of the positive exponent. So 1 over negative 2
to the third power, to the positive third power. And this is equal to 1
over negative 2 times negative 2 times negative 2. Or you could view it as
1 times negative 2 times negative 2 times
negative 2, which is going to give you 1 over
negative 8 or negative 1/8. Let me scroll over
a little bit, I don't want to have to
start squishing things. So this is equal
to negative 1/8. Let's do one more example,
just in an attempt to confuse ourselves. Let's take 5/8 and raise
this to the negative 2 power. So once again, this negative,
oh I got at a fraction is a negative here. Remember this just means 1
over 5/8 to the second power. So this is just going
to be the same thing as 1 over 5/8 squared,
which is going to be the same thing-- so this
is going to be equal to-- I'm trying to color code it, 1 over
5/8 times 5/8, which is 25/64. 1 over 25/64 is just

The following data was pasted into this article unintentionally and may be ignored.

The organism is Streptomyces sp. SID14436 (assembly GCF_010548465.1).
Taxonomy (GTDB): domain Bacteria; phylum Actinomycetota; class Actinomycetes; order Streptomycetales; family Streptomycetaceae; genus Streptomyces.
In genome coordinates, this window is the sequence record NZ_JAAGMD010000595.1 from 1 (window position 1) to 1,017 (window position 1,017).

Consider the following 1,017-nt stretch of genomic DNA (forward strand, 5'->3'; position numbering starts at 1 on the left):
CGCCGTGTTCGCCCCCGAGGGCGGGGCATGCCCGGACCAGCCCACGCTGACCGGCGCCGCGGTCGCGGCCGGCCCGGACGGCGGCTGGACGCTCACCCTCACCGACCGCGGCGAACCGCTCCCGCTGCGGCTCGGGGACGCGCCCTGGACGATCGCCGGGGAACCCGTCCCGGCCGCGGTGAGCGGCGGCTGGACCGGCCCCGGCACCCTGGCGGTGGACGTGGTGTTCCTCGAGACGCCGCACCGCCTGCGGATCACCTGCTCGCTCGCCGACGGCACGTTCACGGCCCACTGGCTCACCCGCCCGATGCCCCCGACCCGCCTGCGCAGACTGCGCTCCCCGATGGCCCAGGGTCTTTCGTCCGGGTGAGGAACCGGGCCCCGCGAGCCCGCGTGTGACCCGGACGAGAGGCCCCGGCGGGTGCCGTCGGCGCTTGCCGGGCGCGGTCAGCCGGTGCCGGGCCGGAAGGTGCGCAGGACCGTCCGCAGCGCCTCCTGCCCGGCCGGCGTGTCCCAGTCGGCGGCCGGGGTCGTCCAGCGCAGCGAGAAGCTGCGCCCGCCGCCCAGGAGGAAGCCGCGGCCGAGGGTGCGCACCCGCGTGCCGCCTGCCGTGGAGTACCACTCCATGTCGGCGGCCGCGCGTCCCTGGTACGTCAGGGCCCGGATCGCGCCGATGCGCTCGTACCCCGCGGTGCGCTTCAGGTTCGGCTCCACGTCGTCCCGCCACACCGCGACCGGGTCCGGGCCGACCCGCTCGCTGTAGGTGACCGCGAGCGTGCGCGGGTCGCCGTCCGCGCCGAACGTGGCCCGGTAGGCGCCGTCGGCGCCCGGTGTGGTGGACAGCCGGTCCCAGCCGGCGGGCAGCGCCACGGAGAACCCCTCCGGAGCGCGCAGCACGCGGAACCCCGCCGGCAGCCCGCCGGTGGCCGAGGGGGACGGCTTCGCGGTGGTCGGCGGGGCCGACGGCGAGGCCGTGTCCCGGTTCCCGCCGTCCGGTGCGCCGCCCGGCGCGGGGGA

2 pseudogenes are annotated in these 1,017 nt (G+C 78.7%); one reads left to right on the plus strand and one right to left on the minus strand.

going to be 64/25. So another way to
think about it is, you're going to take
the reciprocal of this and raise it to the
positive exponent. So another way you could
have thought about this is 5/8 to the negative 2 power. Let me just take the
reciprocal of this, 8/5 and raise it to the
positive 2 power. So all of these
statements are equivalent. And that would have
applied even when you're dealing with
non-fractions as your base right over here. So 2, you could say well this
is going to be the same thing. 2 to the negative
4 is going to be the same thing as
taking my reciprocal. So this is going to
be the same thing as taking the reciprocal
of 2, which is 1/2 and raising it to
the positive 4 power.